Poker Boss at the AZ State Poker Championship Qualifier 08/09/14
This day started with a good nights sleep. I woke up at 8 am to get ready for an 11:15 tournament start time. I formulate my preparation plan and begin to dot the I’s and cross the T’s. My thought process is something like this: 1.) I have a 45min drive to the casino 2.) I need to eat a light breakfast sometime before the tournament starts 3.) I need music to listen to listen to during the tournament so I will need to bring my iPhone and purchase some headphones 4.) Double-check that I have cash for the tournament 5.) Lastly, find a nice quiet place to go over some mental reps in my head (imagine how I want to play in the beginning and how I want the game to go).
I’m on the road at 8:35 and arrive at the casino around 9:15. Looking around the casino everything seems to be as I remembered it last time. I quickly find my bearings but realize I forgot my players card which I will need to enter the tournament. Five minutes in line at the players club window and I walk out with a new card hot of the presses. Heading toward the cashier window I take a look to see if there are any good cash games going on as I pass through the poker room. There appears to be a lot of action going on, but I remind myself that I have a plan and I need to stick to it. So I pay my $140 buy-in and receive my tournament ticket which contains my table and seat info. Table 47 seat 1. Seat one is not my favorite position at the table because much of the action on the far side of the table is blocked by the dealer who is sitting directly to my right. Oh well… I will make the best of it. So I take short walk around the empty tournament tables set up at the rear of the poker room to find table 47.
After locating my table and seat I head back out off the casino and hop into my car in search of a nearby healthy breakfast option. Ideally I want something light so I won’t be weighed down or lethargic as the tournament gets under way. Lets see… Mc’y Dees, Taco Hell and Arby’s seem to be the only options nearby. I tried venturing out a little further and stumbled upon a Walmart. I think to myself… Hey, that would be a good place to buy my headphones. So I stopped and on the way inside see a restaurant to my left… Subway, perfect! Quickly I purchase headphones and take the opportunity to “Eat Fresh” on the way out. “Six inch turkey with avocado on white with provolone please”. Now back to the casino I go. I arrive with 45min to tournament time. So I park in the parking garage and it seems nice and quiet there. I take a moment to enjoy my tasty sandwich and then kick back in the car for 30 minutes with my eyes closed just imagining my TAG Style controlling the table as the tournament gets under way.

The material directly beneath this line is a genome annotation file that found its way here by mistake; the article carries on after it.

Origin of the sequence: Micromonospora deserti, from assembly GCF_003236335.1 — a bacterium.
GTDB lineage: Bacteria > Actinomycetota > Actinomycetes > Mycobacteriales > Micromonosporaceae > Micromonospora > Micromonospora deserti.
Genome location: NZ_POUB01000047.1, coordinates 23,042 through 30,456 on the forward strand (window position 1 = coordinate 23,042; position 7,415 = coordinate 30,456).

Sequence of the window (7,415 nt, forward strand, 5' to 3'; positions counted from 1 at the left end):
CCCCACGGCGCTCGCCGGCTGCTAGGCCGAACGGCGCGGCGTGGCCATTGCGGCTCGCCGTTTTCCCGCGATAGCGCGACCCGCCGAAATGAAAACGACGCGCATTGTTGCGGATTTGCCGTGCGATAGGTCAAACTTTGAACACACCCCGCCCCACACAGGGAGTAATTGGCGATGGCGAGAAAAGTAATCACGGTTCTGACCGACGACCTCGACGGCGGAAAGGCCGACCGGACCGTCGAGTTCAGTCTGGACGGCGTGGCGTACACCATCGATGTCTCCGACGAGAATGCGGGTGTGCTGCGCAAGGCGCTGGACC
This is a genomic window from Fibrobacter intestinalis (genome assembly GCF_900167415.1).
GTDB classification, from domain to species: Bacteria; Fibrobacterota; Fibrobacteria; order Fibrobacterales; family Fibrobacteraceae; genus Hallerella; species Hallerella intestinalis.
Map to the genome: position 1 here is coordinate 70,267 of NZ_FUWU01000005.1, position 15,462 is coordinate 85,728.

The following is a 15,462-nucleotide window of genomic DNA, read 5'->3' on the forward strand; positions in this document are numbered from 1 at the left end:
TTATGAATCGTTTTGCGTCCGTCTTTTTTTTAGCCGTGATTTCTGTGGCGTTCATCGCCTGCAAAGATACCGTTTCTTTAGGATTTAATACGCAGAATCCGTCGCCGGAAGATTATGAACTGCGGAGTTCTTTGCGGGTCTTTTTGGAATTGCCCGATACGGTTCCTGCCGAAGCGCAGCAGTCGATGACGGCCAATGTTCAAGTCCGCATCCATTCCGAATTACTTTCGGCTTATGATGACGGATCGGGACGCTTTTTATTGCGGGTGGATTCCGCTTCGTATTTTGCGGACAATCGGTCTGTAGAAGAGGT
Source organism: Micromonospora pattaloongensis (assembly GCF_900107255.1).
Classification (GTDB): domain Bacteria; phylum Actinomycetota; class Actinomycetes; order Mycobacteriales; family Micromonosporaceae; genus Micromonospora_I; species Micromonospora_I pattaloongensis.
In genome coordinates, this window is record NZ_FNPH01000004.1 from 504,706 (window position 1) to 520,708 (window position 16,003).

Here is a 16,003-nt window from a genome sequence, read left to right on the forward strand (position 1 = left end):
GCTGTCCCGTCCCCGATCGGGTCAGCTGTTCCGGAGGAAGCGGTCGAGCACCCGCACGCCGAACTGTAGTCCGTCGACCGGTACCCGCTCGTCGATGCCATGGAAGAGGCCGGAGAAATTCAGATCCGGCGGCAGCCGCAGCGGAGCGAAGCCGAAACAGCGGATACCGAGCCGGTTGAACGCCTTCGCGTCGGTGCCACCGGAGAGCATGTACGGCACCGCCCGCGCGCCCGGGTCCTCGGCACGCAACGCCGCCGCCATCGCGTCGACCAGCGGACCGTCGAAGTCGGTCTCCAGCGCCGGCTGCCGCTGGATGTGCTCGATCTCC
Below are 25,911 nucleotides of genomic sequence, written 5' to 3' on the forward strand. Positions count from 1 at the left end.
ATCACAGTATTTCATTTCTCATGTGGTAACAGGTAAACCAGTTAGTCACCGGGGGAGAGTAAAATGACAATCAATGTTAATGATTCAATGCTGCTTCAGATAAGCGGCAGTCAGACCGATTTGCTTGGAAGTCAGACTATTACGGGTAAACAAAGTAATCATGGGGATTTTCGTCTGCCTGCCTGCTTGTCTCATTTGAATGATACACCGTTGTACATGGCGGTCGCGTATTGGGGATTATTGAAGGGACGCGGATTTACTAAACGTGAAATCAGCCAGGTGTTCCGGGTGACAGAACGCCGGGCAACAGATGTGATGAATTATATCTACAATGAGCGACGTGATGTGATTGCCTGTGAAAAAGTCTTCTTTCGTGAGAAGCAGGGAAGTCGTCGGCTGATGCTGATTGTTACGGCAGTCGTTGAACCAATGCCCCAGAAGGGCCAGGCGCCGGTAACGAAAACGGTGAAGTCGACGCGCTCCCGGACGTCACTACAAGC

Now 11:00 comes… Time to go get seated. I already know where to go so I quickly find my seat, give the dealer my tournament ticket and pay the optional $15 dealer appreciation fee for an additional bonus of 2000 more in tournament chips. That means I will start with 10,000 in chips. Well now it’s tournament time. I take a quick glance at the tournament scoreboard and it says the total number of players is 285 and the approximate tournament finishing time should be in 4hrs. Wow, 285 it is a pretty good turn out! The casino is paying out a $1000 seat to the main event for every ten players who enter the tournament. That means 28 players are going to earn a $1000 prize and the 29th player will get $500 cash. I hear a voice come on the loud speaker and say, “Dealers… cards in the air… blinds are 25 – 50… good luck players!” I look down to realize that I’m in the small blind and put in my 25 chip. I quickly get off to a great start five minutes into the tournament.